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Gender-Role's Attitude, Perceived Similarity, and Sexual Prejudice against Gay Men

Published online by Cambridge University Press:  10 January 2013

Juan Manuel Falomir-Pichastor*
Affiliation:
University of Geneva (Switzerland)
Carmen Martínez
Affiliation:
Universidad de Murcia (Spain)
Consuelo Paterna
Affiliation:
Universidad de Murcia (Spain)
*
Correspondence concerning this article should be addressed to Juan M. Falomir-Pichastor. University of Geneva. FPSE. Social Psychology. Bd. du Pont d'Arve, 40. CH-1205 Geneva. (Switzerland). E-mail: Juan.Falomir@unige.ch

Abstract

Two hundred and twenty-six heterosexual participants (115 women and 111 men) were asked to indicate their attitude toward gender-roles, their perceived similarities with gay men, and their attitude toward gay men (i.e., sexual prejudice). As expected, male participants showed more sexual prejudice than female participants, and perceived dissimilarities were related to a greater sexual prejudice. Support for gender-roles was related to sexual prejudice for male participants, but not for female participants. More interestingly, the three-way interaction suggested that perceived similarities moderated the link between gender-roles and sexual prejudice among heterosexual men, but not among heterosexual women. Attitude in favor of traditional gender-roles was related to sexual prejudice for male participants who perceived gay men as different, but not for those who perceived gay men as similar. These findings are discussed in terms of the defensive function of men's attitude toward homosexuality as a result of threat to masculinity.

En una muestra de 226 participantes heterosexuales (115 mujeres y 111 hombres) se ha medido la actitud hacia el rol de género, la similitud personal con los hombres homosexuales y la actitud hacia éstos (prejuicio sexual). Tal y como se esperaba, los hombres muestran más prejuicio que las mujeres, y la percepción de disimilitud está asociada a un mayor prejuicio. En los hombres, pero no en las mujeres, la actitud favorable hacia los roles tradicionales de género está relacionada con el prejuicio. Aún más interesante, la interacción triple sugiere que la percepción de similitud modera en los hombres, pero no en las mujeres, la relación entre la actitud hacia el rol de género y el prejuicio sexual. Una actitud más favorable hacia los roles tradicionales está asociada a un mayor prejuicio sexual en los hombres que perciben una mayor diferencia entre sí mismos y los homosexuales, pero no en aquellos que perciben una mayor semejanza. Estos resultados se discuten de acuerdo con la función defensiva de la actitud hacia la homosexualidad como resultado de la amenaza a la masculinidad.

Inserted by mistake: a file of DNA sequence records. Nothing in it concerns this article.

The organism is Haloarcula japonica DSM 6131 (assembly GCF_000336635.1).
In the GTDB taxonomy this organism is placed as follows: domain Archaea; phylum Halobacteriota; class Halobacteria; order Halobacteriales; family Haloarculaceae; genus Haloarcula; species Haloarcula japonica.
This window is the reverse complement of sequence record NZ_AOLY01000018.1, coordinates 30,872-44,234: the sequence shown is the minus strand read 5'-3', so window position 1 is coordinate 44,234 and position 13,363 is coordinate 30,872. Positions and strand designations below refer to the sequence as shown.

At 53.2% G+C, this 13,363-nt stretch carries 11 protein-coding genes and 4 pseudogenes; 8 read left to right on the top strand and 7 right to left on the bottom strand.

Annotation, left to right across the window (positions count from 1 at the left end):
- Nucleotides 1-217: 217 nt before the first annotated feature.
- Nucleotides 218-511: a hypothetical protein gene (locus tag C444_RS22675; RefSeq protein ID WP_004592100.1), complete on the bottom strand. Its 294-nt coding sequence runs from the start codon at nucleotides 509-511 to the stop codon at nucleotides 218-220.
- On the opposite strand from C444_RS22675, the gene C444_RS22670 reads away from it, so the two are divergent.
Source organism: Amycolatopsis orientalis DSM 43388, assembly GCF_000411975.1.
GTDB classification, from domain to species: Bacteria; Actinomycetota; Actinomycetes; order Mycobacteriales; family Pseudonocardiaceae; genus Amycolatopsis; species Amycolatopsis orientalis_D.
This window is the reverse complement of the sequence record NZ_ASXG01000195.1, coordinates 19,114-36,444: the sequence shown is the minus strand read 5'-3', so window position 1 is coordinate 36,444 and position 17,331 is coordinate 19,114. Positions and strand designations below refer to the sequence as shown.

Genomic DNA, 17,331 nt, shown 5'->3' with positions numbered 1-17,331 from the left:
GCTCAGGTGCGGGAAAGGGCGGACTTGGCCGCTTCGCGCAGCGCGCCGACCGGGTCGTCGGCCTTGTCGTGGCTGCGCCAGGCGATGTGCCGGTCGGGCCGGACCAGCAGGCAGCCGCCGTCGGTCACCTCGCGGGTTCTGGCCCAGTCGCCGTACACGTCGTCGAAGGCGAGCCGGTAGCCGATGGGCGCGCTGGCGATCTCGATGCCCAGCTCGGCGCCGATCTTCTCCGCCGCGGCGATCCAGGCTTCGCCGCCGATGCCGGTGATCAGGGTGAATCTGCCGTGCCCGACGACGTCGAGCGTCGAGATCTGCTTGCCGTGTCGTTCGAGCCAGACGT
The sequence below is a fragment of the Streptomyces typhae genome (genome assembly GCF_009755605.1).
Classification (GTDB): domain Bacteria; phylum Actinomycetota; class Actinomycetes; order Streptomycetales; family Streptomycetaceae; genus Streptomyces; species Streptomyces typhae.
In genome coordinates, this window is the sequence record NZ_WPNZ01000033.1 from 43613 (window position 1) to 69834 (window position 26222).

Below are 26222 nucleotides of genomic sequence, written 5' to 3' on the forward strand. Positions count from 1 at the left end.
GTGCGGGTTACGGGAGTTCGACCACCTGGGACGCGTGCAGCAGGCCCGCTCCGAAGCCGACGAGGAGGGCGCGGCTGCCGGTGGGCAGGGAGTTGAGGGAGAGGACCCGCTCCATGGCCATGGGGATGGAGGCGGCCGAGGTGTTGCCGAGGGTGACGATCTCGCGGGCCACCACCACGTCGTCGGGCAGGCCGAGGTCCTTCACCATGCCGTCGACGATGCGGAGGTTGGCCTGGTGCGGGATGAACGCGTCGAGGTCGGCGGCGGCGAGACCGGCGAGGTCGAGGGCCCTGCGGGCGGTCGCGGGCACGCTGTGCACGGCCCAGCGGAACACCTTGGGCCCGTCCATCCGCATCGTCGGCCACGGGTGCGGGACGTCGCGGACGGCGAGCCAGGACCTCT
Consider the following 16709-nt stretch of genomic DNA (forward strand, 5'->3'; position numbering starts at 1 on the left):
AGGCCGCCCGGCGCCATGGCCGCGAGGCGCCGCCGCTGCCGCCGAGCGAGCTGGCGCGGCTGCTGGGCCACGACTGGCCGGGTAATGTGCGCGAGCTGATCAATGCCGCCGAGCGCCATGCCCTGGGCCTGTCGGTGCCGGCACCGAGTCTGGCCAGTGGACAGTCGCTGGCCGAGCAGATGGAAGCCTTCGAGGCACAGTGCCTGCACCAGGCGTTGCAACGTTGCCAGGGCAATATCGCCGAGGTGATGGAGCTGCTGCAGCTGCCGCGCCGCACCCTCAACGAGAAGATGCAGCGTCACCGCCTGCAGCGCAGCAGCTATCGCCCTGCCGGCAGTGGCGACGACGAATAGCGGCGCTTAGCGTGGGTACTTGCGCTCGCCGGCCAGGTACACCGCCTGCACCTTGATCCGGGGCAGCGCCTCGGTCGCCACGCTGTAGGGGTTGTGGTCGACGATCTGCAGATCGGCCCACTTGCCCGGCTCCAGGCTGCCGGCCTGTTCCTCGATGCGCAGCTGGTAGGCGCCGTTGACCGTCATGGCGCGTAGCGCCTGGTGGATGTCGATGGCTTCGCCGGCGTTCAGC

Type
Research Article
Copyright
Copyright © Cambridge University Press 2010

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